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Students Mix Oculus Rift, Leap Motion & Twitter

Hack Reactor

Students Mix Oculus Rift, Leap Motion & Twitter's Image

A quartet of students spent a portion of the course working for the visual arts company Kinetech Arts on a project that uses cutting edge technology in visual display and virtual reality. Brian Iversen, Tom Varik, Steve Sharp and Carl Goldberg built two versions of an interactive display, one visible in the browser, the other in the 3D virtual reality environment created by the Oculus Rift and operated with a Leap Motion controller. The team built a rendering of the Earth, as seen from space (complete with a starry background and an accurately positioned and rotating sun. In addition to flying around the Earth, zooming in and out at will, users can see geotagged data from Twitter, in the form of glowing streams emitting from the location on Earth where that particular tweet came from.

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The browser version and Oculus-enabled virtual reality version of the project were on display at Mozilla's CODAME virtual reality event.

The project was put on display at a virtual reality education and demo event put on by Mozilla, and it was a huge hit with the attendees.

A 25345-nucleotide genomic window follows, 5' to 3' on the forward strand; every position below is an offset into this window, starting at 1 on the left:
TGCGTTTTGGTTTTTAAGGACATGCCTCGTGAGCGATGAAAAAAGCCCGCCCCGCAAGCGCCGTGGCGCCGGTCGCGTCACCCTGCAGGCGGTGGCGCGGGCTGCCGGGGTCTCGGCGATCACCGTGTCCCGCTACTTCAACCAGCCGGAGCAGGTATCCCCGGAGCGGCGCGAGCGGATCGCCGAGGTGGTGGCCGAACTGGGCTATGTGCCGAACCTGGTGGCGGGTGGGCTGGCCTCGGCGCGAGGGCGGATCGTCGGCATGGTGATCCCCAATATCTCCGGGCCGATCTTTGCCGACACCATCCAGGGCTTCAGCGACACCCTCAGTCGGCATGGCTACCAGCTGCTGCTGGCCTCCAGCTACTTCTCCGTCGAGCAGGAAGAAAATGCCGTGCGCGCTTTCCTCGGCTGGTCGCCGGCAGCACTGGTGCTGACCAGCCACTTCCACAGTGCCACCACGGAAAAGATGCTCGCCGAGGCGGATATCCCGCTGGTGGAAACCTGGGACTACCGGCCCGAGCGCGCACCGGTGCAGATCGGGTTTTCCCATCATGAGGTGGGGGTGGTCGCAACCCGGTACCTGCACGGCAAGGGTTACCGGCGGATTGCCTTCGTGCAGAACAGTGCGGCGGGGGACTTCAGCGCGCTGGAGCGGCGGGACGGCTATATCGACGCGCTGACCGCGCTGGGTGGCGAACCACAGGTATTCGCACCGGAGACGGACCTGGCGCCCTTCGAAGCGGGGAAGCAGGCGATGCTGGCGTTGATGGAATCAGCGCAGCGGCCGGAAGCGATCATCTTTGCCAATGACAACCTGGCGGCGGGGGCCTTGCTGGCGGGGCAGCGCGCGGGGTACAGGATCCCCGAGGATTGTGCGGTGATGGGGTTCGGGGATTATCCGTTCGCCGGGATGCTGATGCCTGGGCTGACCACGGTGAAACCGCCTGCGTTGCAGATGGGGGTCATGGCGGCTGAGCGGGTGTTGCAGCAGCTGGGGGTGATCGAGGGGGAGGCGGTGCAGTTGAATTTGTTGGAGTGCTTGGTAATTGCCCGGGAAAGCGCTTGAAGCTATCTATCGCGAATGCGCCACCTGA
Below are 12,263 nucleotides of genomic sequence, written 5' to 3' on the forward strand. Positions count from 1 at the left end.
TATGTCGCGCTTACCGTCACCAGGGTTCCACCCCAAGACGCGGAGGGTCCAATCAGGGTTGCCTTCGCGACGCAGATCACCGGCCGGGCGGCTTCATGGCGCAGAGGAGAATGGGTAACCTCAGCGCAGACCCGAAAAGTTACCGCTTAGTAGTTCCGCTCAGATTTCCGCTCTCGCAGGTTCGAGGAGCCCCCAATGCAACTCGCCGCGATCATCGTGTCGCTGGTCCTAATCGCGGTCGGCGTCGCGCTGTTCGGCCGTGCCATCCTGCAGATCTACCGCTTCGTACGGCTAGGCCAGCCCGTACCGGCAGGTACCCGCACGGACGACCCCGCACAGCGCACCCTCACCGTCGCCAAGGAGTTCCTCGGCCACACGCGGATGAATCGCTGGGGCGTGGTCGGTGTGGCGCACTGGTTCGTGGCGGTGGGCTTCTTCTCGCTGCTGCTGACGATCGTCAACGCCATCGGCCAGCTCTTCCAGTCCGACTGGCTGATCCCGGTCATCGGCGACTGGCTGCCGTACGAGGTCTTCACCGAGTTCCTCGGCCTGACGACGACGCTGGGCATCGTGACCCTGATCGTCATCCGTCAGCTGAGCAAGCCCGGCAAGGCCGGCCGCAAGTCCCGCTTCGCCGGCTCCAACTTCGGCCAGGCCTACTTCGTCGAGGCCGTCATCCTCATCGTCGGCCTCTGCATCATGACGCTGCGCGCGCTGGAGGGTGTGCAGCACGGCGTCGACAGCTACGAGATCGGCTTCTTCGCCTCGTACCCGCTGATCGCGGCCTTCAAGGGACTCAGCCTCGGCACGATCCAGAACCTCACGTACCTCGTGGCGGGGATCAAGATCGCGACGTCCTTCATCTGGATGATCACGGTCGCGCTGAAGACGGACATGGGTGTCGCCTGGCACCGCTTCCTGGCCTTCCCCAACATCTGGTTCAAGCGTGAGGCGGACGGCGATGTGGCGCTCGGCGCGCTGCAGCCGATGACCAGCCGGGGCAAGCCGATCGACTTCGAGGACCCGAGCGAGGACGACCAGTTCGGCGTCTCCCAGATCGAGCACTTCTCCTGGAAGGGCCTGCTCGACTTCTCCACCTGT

“Everyone was really impressed by it,” Iversen recalls. “Two guys went up to me and asked, ‘have you gotten a chance to check this thing out yet?’ I said, ‘I built it!’”

The team had a steady stream of interested people throughout the evening.

“People were coming up to us non-stop, saying, ‘we want to play with the oculus’” says Varik.

The Oculus Rift, a virtual reality headset recently purchased by Facebook for $2.3 billion, immerses the user in a rendered environment. If the user turns her head, the display shifts accordingly. The team combined this with the Leap Motion controller, which, like the Kinect, allows the user to issue commands through waving her hand over the controller. For this project, the Leap Motion controller was mounted on the Oculus Rift, so that the user could issue commands such as zooming in and out with careful hand gestures.

“You trigger it to display tweets by making a fist,” Iversen explains. “You’ll see tweets flying out into space.”

oculus rift, leap motion, 3d visualization, virtual reality, mozilla, kinetech, hack reactor

Students built an interactive 3D display, which could be explored in a virtual reality environment using the Oculus Rift and Leap Motion controller.

The project was built using Three.js and WebGL and technology specific to the Oculus Rift.

“The Oculus does not provide a readily accessible JavaScript API,” notes Varik. “You need to run a server that pulls data from the Oculus software and feeds it into the browser.”

“There was a ton of surprise when people found out we did this all in JavaScript,” adds Iversen. “Because it’s a browser-based app, if you had an Oculus it would work the same at your house.

In addition to the accolades from people who came to the Mozilla event, Kinetech Arts was enthralled with the results of the project.

“The client was ecstatic,” says Iversen. “Kinetech got a ton of positive attention. They basically extended an offer for us to keep doing what we’re doing.”

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